I am a big fan of Google and, over time, I have started to enjoy the freedom from my desktop with Google Docs. For example, when I keep track of business expenses I have found it easier to update a Google Spreadsheet versus depending on Microsoft Excel on my laptop because I can update from anywhere in the world and share with my bookkeeper too. So, I’ve been using Google Docs more lately.
Today, however, I discovered a huge security breach in Google Docs. While I was in my account working on a spreadsheet I suddenly found my Google Doc account listing many documents that did not belong to me. I clicked on one of the documents and the results are in the image below, where my Google Doc session appears to have “crossed over” with another users.
I decided to do a bit more exploring and take a few more screenshots, because I don’t yet know how to reproduct this security breach. The image below show a Google document (fifth from the top) which is not owned by me, “owned by me”. However, when I click on this mysterious “owned by me” document, it is owned by another user. Here is another screenshot below; you can click on the image for the full-screen version.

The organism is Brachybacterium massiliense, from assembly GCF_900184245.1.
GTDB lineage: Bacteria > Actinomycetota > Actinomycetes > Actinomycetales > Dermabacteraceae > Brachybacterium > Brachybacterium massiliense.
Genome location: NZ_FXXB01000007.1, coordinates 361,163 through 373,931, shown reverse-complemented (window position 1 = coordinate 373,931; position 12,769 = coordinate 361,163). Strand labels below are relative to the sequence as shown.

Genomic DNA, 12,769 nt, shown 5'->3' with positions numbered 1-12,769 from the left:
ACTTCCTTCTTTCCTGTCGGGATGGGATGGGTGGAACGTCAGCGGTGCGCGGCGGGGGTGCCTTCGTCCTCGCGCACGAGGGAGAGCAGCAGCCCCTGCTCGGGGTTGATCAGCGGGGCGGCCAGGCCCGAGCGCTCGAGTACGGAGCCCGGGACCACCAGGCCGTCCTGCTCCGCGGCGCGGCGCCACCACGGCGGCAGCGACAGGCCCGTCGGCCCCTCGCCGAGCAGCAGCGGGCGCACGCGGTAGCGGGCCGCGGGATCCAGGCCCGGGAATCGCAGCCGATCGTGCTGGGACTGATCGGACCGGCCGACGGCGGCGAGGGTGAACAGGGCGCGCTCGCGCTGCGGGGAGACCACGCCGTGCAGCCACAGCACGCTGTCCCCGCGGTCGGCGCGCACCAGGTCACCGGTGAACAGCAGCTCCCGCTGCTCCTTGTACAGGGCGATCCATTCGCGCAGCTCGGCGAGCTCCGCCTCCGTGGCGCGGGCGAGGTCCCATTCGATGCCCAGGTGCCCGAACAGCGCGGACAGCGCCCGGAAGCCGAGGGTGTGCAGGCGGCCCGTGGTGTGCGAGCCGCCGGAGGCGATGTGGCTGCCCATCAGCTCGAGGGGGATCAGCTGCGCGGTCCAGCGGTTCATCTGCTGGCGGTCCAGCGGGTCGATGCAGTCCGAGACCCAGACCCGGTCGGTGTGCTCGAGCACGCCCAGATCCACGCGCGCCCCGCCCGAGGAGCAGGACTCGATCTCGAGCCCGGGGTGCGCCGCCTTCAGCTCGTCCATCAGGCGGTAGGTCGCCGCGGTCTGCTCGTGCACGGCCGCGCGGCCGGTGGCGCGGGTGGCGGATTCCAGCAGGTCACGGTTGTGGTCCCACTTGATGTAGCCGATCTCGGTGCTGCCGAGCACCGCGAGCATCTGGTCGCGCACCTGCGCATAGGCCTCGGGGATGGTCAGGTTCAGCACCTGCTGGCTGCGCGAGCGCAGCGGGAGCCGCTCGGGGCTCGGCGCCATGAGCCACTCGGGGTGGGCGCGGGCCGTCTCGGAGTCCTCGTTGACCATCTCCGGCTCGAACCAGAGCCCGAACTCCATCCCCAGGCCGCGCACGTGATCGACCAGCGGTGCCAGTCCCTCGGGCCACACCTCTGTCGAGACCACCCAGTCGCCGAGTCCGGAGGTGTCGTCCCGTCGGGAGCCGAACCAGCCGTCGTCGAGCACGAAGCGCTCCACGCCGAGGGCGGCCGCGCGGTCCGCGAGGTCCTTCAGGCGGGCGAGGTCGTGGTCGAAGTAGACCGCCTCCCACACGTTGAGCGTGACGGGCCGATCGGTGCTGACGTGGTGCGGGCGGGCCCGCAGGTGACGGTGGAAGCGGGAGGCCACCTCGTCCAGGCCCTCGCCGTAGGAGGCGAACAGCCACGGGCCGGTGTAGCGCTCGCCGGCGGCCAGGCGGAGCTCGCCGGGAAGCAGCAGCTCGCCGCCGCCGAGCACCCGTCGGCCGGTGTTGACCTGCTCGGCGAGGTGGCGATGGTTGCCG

Again, here is another example of the same security violation with two documents. As above, you can click on the image for a full-screen version.
I contacted the owner of the Google Docs account which I had suddenly and mysteriously “crossed sessions” with today. I asked him if he was in Thailand (since a few of the documents were in Thai) and he said yes, however he say he did not have any Thai language documents in his account. However, as you can see from the screenshot, the Google Docs menu shows this person as “the owner” of a Thai language document. He also mentioned that, today, he saw “wierd documents” in his account that did not belong to him (or “normally” shared with him).
Unfortunately, I was having problems with the Internet connection in my hotel room so I could not continue to investigate the breach. When I logged back in a few hours later, everything was back to normal. So far, all is “normal” and I have not been able to repeat this breach.
Note: Reposted from my original post on the ISC2 blog.